Deploying a Sharded Cluster in MongoDB

We have implemented MongoDB on a number of past projects and continue to, as we are a MongoDB partner. We wanted to share some of the knowledge we’ve gained and pass along tutorials on how you can get the most out of MongoDB with your current or future projects. Check out this easy to follow tutorial.

Use the following sequence of tasks to deploy a sharded cluster:

A quick thing to remember for Sharding and “localhost” Addresses, if you’re using either localhost or for the hostname of any host identifier, you need to use localost or for every one of your host settings for all of the MongoDB instances in your cluster. This is because if you use a localhost address and a remote host address, MongoDB will work incorrectly.

Create a Config Server Database Instance

These config server processes you’ll be using are mongod instances that work to store the each cluster’s metadata. In order to do this, you’ll need to pick mongod as the config server using the –configsvr option. Each server will store a complete copy of the cluster’s metadata. When you do a production deployment, you need to deploy three config server instances on different servers, assuring that each has adequate data safety and uptime.


Remember that each memer of the sharded cluster has to be able to connect to every other member in the sharded cluster, each shard and config servers.


Make different data directories for the three config server instances. Data is stored in /data/configdb directory by default. To choose a different location create a command similar to the following:

mkdir /data/configdb


Begin the three config server instances:

mongod --configsvr --dbpath <path> --port <port>

By default, the port for config servers is 27019

mongod --configsvr --dbpath /data/configdb --port 27019

Remember that all config servers need to be running and available when you first create a sharded cluster.

Initiate the mongos Instances

Mongos instances are lightweight and do not need data directories. By default, a mongos instance runs on port 27017. You are able to run a mongos instance on any system that can run cluster componants like an application server or any server runing mongod processes. When you start, remember to mention the hostnames of the three config servers from earlier in either the configuration file or command line.

Issue a command to start the mongos instance by using the following:

mongos –configdb <config server hostnames>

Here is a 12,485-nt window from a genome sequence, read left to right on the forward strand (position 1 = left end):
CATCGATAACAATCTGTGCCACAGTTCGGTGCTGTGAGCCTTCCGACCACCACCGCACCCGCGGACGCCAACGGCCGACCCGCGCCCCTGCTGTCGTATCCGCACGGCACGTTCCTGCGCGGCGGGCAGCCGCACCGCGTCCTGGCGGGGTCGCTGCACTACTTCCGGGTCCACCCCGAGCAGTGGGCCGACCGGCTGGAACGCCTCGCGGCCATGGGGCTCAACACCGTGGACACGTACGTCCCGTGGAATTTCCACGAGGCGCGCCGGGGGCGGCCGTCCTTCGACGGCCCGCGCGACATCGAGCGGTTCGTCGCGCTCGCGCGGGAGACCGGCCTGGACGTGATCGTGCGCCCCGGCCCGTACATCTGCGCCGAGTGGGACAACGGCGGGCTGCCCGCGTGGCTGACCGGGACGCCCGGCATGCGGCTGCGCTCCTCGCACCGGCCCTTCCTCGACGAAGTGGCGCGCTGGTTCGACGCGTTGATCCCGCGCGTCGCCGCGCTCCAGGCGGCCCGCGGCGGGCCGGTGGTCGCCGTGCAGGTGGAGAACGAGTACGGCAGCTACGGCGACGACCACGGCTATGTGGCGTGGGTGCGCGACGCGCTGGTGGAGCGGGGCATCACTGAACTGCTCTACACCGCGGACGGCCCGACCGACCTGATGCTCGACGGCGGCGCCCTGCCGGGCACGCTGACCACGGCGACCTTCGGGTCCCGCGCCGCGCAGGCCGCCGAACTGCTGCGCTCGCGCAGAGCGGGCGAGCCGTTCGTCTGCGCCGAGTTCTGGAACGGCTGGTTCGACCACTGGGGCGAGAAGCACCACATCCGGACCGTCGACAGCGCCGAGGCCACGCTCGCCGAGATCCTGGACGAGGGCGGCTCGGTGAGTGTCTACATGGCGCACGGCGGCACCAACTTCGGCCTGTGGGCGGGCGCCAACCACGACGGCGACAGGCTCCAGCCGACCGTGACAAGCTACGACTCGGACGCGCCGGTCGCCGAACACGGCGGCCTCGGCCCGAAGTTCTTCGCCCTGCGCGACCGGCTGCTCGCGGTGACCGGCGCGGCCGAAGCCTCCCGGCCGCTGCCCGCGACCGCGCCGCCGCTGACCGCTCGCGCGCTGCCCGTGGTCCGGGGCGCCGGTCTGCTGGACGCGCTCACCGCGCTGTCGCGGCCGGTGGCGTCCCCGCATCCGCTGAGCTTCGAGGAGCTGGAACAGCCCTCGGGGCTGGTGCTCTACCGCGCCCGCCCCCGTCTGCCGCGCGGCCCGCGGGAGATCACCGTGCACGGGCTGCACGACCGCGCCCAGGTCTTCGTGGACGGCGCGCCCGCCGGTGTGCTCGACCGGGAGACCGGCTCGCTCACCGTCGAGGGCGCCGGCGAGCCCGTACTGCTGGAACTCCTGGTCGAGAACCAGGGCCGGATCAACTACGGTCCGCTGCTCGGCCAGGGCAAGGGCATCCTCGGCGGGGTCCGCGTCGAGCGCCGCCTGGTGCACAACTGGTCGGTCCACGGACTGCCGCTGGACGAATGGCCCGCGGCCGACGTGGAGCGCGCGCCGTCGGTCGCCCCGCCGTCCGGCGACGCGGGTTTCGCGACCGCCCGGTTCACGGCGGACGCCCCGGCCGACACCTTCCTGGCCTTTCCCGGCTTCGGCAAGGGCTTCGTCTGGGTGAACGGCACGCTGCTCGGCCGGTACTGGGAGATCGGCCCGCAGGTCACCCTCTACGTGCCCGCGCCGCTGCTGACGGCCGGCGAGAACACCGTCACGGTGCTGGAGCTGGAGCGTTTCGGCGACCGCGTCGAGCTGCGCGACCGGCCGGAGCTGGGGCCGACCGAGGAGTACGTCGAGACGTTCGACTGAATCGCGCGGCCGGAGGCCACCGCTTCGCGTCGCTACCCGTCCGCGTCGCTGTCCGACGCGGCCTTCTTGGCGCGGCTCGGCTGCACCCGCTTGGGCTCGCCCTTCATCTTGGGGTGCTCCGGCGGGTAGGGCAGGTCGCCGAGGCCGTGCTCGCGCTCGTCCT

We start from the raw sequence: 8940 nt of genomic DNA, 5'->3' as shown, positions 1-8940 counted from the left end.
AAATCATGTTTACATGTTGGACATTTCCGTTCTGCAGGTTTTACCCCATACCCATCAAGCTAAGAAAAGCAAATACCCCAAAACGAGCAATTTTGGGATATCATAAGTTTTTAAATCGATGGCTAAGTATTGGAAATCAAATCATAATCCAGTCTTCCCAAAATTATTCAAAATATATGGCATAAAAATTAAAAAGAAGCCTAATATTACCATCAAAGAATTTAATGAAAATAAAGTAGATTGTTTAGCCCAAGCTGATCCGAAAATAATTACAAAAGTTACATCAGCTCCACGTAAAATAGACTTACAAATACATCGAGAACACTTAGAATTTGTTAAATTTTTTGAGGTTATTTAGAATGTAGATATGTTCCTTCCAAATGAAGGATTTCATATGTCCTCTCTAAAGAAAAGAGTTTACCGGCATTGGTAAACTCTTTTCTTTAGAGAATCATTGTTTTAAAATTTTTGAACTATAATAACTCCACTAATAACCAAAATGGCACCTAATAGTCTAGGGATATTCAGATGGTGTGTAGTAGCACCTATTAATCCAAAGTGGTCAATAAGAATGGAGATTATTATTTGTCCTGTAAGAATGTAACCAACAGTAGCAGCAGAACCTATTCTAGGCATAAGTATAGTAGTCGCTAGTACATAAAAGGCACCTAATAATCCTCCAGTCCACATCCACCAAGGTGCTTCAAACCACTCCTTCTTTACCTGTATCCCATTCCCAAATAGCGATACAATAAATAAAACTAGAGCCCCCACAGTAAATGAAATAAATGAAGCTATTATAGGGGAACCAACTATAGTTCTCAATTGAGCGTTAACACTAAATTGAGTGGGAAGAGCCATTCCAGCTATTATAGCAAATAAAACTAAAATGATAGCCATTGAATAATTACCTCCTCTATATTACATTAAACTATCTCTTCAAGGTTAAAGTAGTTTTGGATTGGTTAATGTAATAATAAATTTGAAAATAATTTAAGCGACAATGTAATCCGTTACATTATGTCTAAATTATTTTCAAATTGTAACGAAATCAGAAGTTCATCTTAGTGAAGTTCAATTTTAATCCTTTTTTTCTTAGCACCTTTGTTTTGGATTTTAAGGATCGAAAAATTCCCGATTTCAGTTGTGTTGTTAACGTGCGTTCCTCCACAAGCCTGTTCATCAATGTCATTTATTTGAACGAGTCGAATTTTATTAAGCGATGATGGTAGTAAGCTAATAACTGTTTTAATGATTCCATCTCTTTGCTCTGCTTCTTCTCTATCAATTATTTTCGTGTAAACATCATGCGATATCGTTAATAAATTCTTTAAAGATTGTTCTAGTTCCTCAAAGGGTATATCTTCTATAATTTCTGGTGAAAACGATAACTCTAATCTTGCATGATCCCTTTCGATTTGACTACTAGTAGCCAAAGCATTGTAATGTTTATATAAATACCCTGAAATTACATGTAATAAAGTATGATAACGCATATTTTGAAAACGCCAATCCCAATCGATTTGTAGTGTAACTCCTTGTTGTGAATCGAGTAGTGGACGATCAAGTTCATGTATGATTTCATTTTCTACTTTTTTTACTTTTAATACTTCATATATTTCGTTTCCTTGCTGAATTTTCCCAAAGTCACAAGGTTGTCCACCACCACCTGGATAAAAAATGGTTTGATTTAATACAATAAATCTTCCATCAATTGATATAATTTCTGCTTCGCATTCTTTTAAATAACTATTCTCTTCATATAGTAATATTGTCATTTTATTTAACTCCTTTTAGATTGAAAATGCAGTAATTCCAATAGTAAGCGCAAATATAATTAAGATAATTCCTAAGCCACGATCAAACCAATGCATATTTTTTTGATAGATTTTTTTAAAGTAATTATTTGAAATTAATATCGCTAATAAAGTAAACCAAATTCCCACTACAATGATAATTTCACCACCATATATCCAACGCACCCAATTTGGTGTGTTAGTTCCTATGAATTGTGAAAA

All of the mongos in the sharded cluster will need to utilize the same configDB string with an identical host names listed in order – if you forget this step it will not function correctly.

Adding Shards to your Cluster


Using a mongo shell, connect to your mongos instance and issue the following command:

mongo --host <hostname of machine running mongos> --port <port mongos listens on>

As an example, if your mongos is on port 27017, you would use this command:

mongo --host --port 27017


You can now add each shard to the cluster by implementing the sh.addShard() method (see below). You’ll be issuing each one separately per shard, and if it is a replica set, specify the name of that replica set and member.

Check out these sxamples of adding a shard using sh.addShard():


Adding a shard for a replica set rs1 running on port 27017 on

sh.addShard( "rs1/" )

Version 2.0.3. and greater:

If you’re using any MongoDB versions prior to 2.0.3, you’ll need to specify each member of the replica set:

sh.addShard( "rs1/,," )


When adding a shard for a standalone mongod on port 27017 of, use this command:

sh.addShard( "" )

Begin Sharding for a Database

You’ll need to enable sharding for your collection’s database before you are able to shard a collection, which does not redistribute data. Once you’ve enabled this, MongoDB will assign a primary shard for the specific database that stores this data before the sharding commences.

Using a mongo shell, connect your mongo’s instance by issuing the following command:

mongo --host <hostname of machine running mongos> --port <port mongos listens on>


Next, issue the sh.enableSharding() , and specify the name of the database by implementing the following:


You can also enable sharding for a database using this handy command:

db.runCommand( { enableSharding: <database> } )

Sharding for a Collection

You can enable sharding on a per-collection basis.

Figure out what you’ll be using for the shard key, as it affects your efficiency for sharding. If your collection already has data, you’ll need to create an index on the shard key, by using createIndex(). If there is nothing in your collection, MongoDB will create an index as part of the sh.shardCollection().

To enable sharding for your collection, use the following command in a mongo shell:


sh.shardCollection("<database>.<collection>", shard-key-pattern)

Remember to replace the <database>.<collection> string with your full namespace of your database, and the full name of the collection. The shard-key-pattern is your shard key, which you specified earlier.